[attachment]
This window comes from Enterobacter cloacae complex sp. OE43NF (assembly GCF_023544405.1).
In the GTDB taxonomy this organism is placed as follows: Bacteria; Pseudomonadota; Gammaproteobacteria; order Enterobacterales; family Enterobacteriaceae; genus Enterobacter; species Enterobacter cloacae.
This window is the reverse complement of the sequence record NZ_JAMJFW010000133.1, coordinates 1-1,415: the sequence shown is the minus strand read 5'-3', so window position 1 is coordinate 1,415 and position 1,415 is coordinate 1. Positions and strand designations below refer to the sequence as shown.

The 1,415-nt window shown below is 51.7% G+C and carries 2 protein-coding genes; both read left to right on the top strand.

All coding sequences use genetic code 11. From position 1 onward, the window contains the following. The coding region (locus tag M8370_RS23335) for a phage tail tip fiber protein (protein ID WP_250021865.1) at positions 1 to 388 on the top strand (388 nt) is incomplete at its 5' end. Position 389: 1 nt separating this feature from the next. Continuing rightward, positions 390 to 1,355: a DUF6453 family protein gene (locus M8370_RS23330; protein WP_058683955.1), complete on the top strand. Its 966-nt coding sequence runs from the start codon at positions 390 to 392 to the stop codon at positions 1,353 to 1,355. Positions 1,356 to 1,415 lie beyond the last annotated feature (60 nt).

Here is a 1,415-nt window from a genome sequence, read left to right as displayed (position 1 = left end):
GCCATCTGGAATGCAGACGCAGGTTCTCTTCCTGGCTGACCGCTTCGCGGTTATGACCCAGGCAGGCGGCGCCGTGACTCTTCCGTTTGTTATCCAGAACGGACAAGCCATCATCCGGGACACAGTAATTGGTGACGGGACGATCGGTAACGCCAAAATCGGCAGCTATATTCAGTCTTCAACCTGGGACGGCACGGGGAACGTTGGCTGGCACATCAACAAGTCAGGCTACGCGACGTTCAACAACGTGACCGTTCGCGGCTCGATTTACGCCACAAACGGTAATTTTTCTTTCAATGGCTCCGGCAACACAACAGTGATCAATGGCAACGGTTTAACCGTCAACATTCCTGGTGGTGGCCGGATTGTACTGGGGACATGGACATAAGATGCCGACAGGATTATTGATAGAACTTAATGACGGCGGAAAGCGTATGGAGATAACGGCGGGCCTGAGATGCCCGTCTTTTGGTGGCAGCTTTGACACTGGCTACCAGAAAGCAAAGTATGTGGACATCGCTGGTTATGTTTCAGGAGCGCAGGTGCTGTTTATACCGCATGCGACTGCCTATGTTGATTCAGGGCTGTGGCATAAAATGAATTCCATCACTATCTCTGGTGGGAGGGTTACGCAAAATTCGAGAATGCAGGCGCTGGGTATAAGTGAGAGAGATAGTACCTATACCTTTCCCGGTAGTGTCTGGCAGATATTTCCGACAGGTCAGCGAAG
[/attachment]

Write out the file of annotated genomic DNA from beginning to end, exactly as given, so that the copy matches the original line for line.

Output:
This window comes from Enterobacter cloacae complex sp. OE43NF (assembly GCF_023544405.1).
In the GTDB taxonomy this organism is placed as follows: Bacteria; Pseudomonadota; Gammaproteobacteria; order Enterobacterales; family Enterobacteriaceae; genus Enterobacter; species Enterobacter cloacae.
This window is the reverse complement of the sequence record NZ_JAMJFW010000133.1, coordinates 1-1,415: the sequence shown is the minus strand read 5'-3', so window position 1 is coordinate 1,415 and position 1,415 is coordinate 1. Positions and strand designations below refer to the sequence as shown.

The 1,415-nt window shown below is 51.7% G+C and carries 2 protein-coding genes; both read left to right on the top strand.

All coding sequences use genetic code 11. From position 1 onward, the window contains the following. The coding region (locus tag M8370_RS23335) for a phage tail tip fiber protein (protein ID WP_250021865.1) at positions 1 to 388 on the top strand (388 nt) is incomplete at its 5' end. Position 389: 1 nt separating this feature from the next. Continuing rightward, positions 390 to 1,355: a DUF6453 family protein gene (locus M8370_RS23330; protein WP_058683955.1), complete on the top strand. Its 966-nt coding sequence runs from the start codon at positions 390 to 392 to the stop codon at positions 1,353 to 1,355. Positions 1,356 to 1,415 lie beyond the last annotated feature (60 nt).

Here is a 1,415-nt window from a genome sequence, read left to right as displayed (position 1 = left end):
GCCATCTGGAATGCAGACGCAGGTTCTCTTCCTGGCTGACCGCTTCGCGGTTATGACCCAGGCAGGCGGCGCCGTGACTCTTCCGTTTGTTATCCAGAACGGACAAGCCATCATCCGGGACACAGTAATTGGTGACGGGACGATCGGTAACGCCAAAATCGGCAGCTATATTCAGTCTTCAACCTGGGACGGCACGGGGAACGTTGGCTGGCACATCAACAAGTCAGGCTACGCGACGTTCAACAACGTGACCGTTCGCGGCTCGATTTACGCCACAAACGGTAATTTTTCTTTCAATGGCTCCGGCAACACAACAGTGATCAATGGCAACGGTTTAACCGTCAACATTCCTGGTGGTGGCCGGATTGTACTGGGGACATGGACATAAGATGCCGACAGGATTATTGATAGAACTTAATGACGGCGGAAAGCGTATGGAGATAACGGCGGGCCTGAGATGCCCGTCTTTTGGTGGCAGCTTTGACACTGGCTACCAGAAAGCAAAGTATGTGGACATCGCTGGTTATGTTTCAGGAGCGCAGGTGCTGTTTATACCGCATGCGACTGCCTATGTTGATTCAGGGCTGTGGCATAAAATGAATTCCATCACTATCTCTGGTGGGAGGGTTACGCAAAATTCGAGAATGCAGGCGCTGGGTATAAGTGAGAGAGATAGTACCTATACCTTTCCCGGTAGTGTCTGGCAGATATTTCCGACAGGTCAGCGAAG